InFocus effective but requires some finessing
By Daniel East
Topaz Labs’ (http://www.topazlabs.com) reputation for easy-to-use and effective plug-ins for Photoshop makes them a favorite developer for a lot of photographers and designers -- myself included -- but while their latest addition, InFocus (US$69.99), is great in theory, it requires more experience and finesse to produce the results in the same ways as its siblings.
The idea is simple: a plug-in that compensates and adjusts for motion and blur that causes some images to appear out of focus. To some degree, InFocus does that, but in spite of quick previewing, it’s easy to overuse the deblur and the sharpening tools. With a little practice, the deblur aspect of InFocus is its strongest suit.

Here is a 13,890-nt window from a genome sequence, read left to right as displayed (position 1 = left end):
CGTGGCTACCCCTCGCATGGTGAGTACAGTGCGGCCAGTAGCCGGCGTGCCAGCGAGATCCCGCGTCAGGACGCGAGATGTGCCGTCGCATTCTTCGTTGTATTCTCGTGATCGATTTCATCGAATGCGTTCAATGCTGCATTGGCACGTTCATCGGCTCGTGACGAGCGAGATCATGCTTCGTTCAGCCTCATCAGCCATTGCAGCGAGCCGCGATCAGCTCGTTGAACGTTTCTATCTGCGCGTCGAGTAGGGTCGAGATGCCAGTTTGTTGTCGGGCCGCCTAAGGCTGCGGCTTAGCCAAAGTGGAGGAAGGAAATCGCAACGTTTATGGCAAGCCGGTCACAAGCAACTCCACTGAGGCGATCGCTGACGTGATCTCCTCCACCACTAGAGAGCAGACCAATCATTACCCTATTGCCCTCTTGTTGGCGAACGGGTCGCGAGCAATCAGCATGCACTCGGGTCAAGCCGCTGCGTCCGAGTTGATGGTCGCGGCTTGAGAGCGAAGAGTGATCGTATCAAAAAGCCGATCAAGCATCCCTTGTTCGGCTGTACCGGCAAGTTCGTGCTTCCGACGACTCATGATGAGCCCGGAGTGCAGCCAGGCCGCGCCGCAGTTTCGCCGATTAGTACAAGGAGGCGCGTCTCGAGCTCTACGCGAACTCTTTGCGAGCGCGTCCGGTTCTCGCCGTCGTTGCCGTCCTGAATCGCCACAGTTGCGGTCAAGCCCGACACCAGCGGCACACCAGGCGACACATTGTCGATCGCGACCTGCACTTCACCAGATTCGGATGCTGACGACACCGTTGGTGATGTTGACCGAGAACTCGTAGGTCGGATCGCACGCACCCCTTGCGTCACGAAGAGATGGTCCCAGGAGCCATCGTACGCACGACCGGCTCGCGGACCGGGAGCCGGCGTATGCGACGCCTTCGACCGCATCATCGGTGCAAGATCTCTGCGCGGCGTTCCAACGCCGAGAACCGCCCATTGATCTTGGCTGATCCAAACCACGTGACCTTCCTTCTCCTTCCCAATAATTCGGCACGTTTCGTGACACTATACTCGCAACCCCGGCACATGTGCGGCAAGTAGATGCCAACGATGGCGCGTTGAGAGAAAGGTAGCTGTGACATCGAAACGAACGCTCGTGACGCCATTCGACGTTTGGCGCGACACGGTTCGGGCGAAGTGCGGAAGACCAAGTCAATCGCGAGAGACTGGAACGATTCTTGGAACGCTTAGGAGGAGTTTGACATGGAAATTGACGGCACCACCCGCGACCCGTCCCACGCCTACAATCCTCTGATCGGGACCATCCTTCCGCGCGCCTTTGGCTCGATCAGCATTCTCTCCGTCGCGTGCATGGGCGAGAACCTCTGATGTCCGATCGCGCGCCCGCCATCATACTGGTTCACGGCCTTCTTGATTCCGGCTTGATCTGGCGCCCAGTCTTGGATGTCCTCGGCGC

Holding the Spacebar activates toggling between the preview and the original image. Even the best original may show some improvement with the deblur adjustment. The generic type seems to show the best improvement on clear test images, but it’s a judgment call for the user to determine how much is enough adjustment.
If the image is definitely out of focus, select that type of correction and start from the base settings for best results. With each adjustment, it’s a visual cue as to how much is just enough, and how much is too much. Underexposed images, where the issue is more one of noise, fare better with a different type of plug-in.
With proper use and a good eye, InFocus can be extremely effective. It’s great for large-sensor cameras and can make great improvements to images that may already seem sharp. Even with the simple interface, this isn’t a tool for novice users.
This is a product that requires users to “feel their way” through how much effect is enough through trial and error, but with a little patience, InFocus can be far more effective than the sharpening tools in Photoshop.
Rating: 7 out of 10
(This review is brought to you courtesy of "Layers Magazine": http://layersmagazine.com/).